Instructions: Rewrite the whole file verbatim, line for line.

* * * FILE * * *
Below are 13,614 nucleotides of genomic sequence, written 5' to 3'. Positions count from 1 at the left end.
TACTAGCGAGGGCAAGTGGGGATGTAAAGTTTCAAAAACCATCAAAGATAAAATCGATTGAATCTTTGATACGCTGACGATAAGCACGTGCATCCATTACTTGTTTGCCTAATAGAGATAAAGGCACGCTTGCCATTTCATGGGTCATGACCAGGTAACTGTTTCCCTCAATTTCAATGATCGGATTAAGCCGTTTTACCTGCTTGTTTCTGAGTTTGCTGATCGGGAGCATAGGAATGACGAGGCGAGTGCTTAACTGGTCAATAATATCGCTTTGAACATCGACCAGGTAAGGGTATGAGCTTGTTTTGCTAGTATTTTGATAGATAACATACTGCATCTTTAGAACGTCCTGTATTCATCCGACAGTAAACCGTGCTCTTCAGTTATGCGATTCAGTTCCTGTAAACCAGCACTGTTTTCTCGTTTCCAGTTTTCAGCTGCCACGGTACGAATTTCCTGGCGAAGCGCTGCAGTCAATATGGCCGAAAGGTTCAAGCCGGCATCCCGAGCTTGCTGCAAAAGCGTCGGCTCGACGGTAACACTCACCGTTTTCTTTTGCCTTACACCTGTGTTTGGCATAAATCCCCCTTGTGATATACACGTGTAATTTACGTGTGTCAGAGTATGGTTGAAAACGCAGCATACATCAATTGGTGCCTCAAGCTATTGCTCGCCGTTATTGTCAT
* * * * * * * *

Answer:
Below are 13,614 nucleotides of genomic sequence, written 5' to 3'. Positions count from 1 at the left end.
TACTAGCGAGGGCAAGTGGGGATGTAAAGTTTCAAAAACCATCAAAGATAAAATCGATTGAATCTTTGATACGCTGACGATAAGCACGTGCATCCATTACTTGTTTGCCTAATAGAGATAAAGGCACGCTTGCCATTTCATGGGTCATGACCAGGTAACTGTTTCCCTCAATTTCAATGATCGGATTAAGCCGTTTTACCTGCTTGTTTCTGAGTTTGCTGATCGGGAGCATAGGAATGACGAGGCGAGTGCTTAACTGGTCAATAATATCGCTTTGAACATCGACCAGGTAAGGGTATGAGCTTGTTTTGCTAGTATTTTGATAGATAACATACTGCATCTTTAGAACGTCCTGTATTCATCCGACAGTAAACCGTGCTCTTCAGTTATGCGATTCAGTTCCTGTAAACCAGCACTGTTTTCTCGTTTCCAGTTTTCAGCTGCCACGGTACGAATTTCCTGGCGAAGCGCTGCAGTCAATATGGCCGAAAGGTTCAAGCCGGCATCCCGAGCTTGCTGCAAAAGCGTCGGCTCGACGGTAACACTCACCGTTTTCTTTTGCCTTACACCTGTGTTTGGCATAAATCCCCCTTGTGATATACACGTGTAATTTACGTGTGTCAGAGTATGGTTGAAAACGCAGCATACATCAATTGGTGCCTCAAGCTATTGCTCGCCGTTATTGTCAT